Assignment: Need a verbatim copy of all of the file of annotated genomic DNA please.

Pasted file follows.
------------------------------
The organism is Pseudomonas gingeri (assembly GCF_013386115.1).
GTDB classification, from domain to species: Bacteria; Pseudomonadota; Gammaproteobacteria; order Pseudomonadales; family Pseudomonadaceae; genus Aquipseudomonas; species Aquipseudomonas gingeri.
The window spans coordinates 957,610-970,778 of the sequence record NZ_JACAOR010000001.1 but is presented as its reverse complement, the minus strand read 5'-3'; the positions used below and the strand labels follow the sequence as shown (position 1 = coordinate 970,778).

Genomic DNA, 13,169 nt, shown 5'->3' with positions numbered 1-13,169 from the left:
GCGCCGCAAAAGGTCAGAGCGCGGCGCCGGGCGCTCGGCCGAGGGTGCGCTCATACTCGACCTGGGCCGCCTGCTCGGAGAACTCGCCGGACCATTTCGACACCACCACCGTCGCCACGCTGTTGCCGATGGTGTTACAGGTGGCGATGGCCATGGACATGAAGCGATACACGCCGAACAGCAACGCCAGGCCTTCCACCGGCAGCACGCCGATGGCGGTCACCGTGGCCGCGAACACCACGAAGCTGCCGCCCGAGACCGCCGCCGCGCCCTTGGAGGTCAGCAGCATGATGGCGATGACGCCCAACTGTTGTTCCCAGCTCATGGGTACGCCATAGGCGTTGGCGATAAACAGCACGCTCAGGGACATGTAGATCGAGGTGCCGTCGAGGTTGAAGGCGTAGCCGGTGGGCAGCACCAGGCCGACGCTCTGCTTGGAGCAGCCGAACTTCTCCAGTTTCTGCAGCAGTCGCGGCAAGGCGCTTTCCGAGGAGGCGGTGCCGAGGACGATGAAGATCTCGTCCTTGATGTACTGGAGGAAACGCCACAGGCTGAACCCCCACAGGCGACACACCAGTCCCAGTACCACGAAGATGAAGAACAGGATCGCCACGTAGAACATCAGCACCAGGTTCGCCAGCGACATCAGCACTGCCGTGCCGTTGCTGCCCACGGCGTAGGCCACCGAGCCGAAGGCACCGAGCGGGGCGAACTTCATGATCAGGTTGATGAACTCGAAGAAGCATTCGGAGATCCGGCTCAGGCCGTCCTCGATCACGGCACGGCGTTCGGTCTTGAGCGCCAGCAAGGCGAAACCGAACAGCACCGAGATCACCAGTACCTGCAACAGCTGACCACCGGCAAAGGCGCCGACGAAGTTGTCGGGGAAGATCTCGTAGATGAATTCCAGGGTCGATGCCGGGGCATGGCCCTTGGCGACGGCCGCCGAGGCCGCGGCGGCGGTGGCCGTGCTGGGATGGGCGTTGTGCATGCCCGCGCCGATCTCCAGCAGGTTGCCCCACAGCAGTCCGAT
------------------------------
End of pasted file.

The organism is Pseudomonas gingeri (assembly GCF_013386115.1).
GTDB classification, from domain to species: Bacteria; Pseudomonadota; Gammaproteobacteria; order Pseudomonadales; family Pseudomonadaceae; genus Aquipseudomonas; species Aquipseudomonas gingeri.
The window spans coordinates 957,610-970,778 of the sequence record NZ_JACAOR010000001.1 but is presented as its reverse complement, the minus strand read 5'-3'; the positions used below and the strand labels follow the sequence as shown (position 1 = coordinate 970,778).

Genomic DNA, 13,169 nt, shown 5'->3' with positions numbered 1-13,169 from the left:
GCGCCGCAAAAGGTCAGAGCGCGGCGCCGGGCGCTCGGCCGAGGGTGCGCTCATACTCGACCTGGGCCGCCTGCTCGGAGAACTCGCCGGACCATTTCGACACCACCACCGTCGCCACGCTGTTGCCGATGGTGTTACAGGTGGCGATGGCCATGGACATGAAGCGATACACGCCGAACAGCAACGCCAGGCCTTCCACCGGCAGCACGCCGATGGCGGTCACCGTGGCCGCGAACACCACGAAGCTGCCGCCCGAGACCGCCGCCGCGCCCTTGGAGGTCAGCAGCATGATGGCGATGACGCCCAACTGTTGTTCCCAGCTCATGGGTACGCCATAGGCGTTGGCGATAAACAGCACGCTCAGGGACATGTAGATCGAGGTGCCGTCGAGGTTGAAGGCGTAGCCGGTGGGCAGCACCAGGCCGACGCTCTGCTTGGAGCAGCCGAACTTCTCCAGTTTCTGCAGCAGTCGCGGCAAGGCGCTTTCCGAGGAGGCGGTGCCGAGGACGATGAAGATCTCGTCCTTGATGTACTGGAGGAAACGCCACAGGCTGAACCCCCACAGGCGACACACCAGTCCCAGTACCACGAAGATGAAGAACAGGATCGCCACGTAGAACATCAGCACCAGGTTCGCCAGCGACATCAGCACTGCCGTGCCGTTGCTGCCCACGGCGTAGGCCACCGAGCCGAAGGCACCGAGCGGGGCGAACTTCATGATCAGGTTGATGAACTCGAAGAAGCATTCGGAGATCCGGCTCAGGCCGTCCTCGATCACGGCACGGCGTTCGGTCTTGAGCGCCAGCAAGGCGAAACCGAACAGCACCGAGATCACCAGTACCTGCAACAGCTGACCACCGGCAAAGGCGCCGACGAAGTTGTCGGGGAAGATCTCGTAGATGAATTCCAGGGTCGATGCCGGGGCATGGCCCTTGGCGACGGCCGCCGAGGCCGCGGCGGCGGTGGCCGTGCTGGGATGGGCGTTGTGCATGCCCGCGCCGATCTCCAGCAGGTTGCCCCACAGCAGTCCGAT